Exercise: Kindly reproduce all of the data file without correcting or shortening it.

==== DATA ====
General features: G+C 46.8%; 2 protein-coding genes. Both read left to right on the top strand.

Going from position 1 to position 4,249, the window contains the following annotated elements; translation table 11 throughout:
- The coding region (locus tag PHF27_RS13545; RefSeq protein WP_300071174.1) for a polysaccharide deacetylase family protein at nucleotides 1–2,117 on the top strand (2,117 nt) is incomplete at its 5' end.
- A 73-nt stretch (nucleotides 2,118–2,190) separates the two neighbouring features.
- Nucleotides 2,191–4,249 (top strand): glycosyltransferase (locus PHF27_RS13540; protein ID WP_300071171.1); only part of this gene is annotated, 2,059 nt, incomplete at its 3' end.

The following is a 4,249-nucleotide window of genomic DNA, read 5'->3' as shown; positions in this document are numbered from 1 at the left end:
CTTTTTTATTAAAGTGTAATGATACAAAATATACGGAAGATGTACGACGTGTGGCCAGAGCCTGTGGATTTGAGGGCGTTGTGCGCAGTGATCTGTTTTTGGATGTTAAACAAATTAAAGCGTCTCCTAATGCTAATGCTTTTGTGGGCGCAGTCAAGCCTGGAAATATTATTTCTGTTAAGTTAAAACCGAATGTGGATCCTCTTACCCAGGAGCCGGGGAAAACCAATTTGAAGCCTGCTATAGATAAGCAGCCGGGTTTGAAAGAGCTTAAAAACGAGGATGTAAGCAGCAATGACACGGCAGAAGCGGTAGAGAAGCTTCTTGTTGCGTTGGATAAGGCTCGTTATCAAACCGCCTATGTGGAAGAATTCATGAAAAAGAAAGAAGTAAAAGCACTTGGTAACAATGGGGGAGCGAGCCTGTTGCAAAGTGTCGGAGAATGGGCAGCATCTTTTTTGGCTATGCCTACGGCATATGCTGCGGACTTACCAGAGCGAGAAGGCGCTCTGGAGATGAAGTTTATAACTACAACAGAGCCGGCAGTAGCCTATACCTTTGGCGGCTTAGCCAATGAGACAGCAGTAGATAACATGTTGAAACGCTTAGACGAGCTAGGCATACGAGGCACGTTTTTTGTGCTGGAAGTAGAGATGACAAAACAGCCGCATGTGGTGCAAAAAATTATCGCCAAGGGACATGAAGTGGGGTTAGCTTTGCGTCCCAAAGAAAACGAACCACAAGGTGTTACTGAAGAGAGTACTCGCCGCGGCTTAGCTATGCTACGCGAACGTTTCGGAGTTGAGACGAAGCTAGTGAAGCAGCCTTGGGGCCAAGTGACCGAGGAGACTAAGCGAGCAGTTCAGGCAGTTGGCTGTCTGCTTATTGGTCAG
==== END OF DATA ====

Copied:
General features: G+C 46.8%; 2 protein-coding genes. Both read left to right on the top strand.

Going from position 1 to position 4,249, the window contains the following annotated elements; translation table 11 throughout:
- The coding region (locus tag PHF27_RS13545; RefSeq protein WP_300071174.1) for a polysaccharide deacetylase family protein at nucleotides 1–2,117 on the top strand (2,117 nt) is incomplete at its 5' end.
- A 73-nt stretch (nucleotides 2,118–2,190) separates the two neighbouring features.
- Nucleotides 2,191–4,249 (top strand): glycosyltransferase (locus PHF27_RS13540; protein ID WP_300071171.1); only part of this gene is annotated, 2,059 nt, incomplete at its 3' end.

The following is a 4,249-nucleotide window of genomic DNA, read 5'->3' as shown; positions in this document are numbered from 1 at the left end:
CTTTTTTATTAAAGTGTAATGATACAAAATATACGGAAGATGTACGACGTGTGGCCAGAGCCTGTGGATTTGAGGGCGTTGTGCGCAGTGATCTGTTTTTGGATGTTAAACAAATTAAAGCGTCTCCTAATGCTAATGCTTTTGTGGGCGCAGTCAAGCCTGGAAATATTATTTCTGTTAAGTTAAAACCGAATGTGGATCCTCTTACCCAGGAGCCGGGGAAAACCAATTTGAAGCCTGCTATAGATAAGCAGCCGGGTTTGAAAGAGCTTAAAAACGAGGATGTAAGCAGCAATGACACGGCAGAAGCGGTAGAGAAGCTTCTTGTTGCGTTGGATAAGGCTCGTTATCAAACCGCCTATGTGGAAGAATTCATGAAAAAGAAAGAAGTAAAAGCACTTGGTAACAATGGGGGAGCGAGCCTGTTGCAAAGTGTCGGAGAATGGGCAGCATCTTTTTTGGCTATGCCTACGGCATATGCTGCGGACTTACCAGAGCGAGAAGGCGCTCTGGAGATGAAGTTTATAACTACAACAGAGCCGGCAGTAGCCTATACCTTTGGCGGCTTAGCCAATGAGACAGCAGTAGATAACATGTTGAAACGCTTAGACGAGCTAGGCATACGAGGCACGTTTTTTGTGCTGGAAGTAGAGATGACAAAACAGCCGCATGTGGTGCAAAAAATTATCGCCAAGGGACATGAAGTGGGGTTAGCTTTGCGTCCCAAAGAAAACGAACCACAAGGTGTTACTGAAGAGAGTACTCGCCGCGGCTTAGCTATGCTACGCGAACGTTTCGGAGTTGAGACGAAGCTAGTGAAGCAGCCTTGGGGCCAAGTGACCGAGGAGACTAAGCGAGCAGTTCAGGCAGTTGGCTGTCTGCTTATTGGTCAG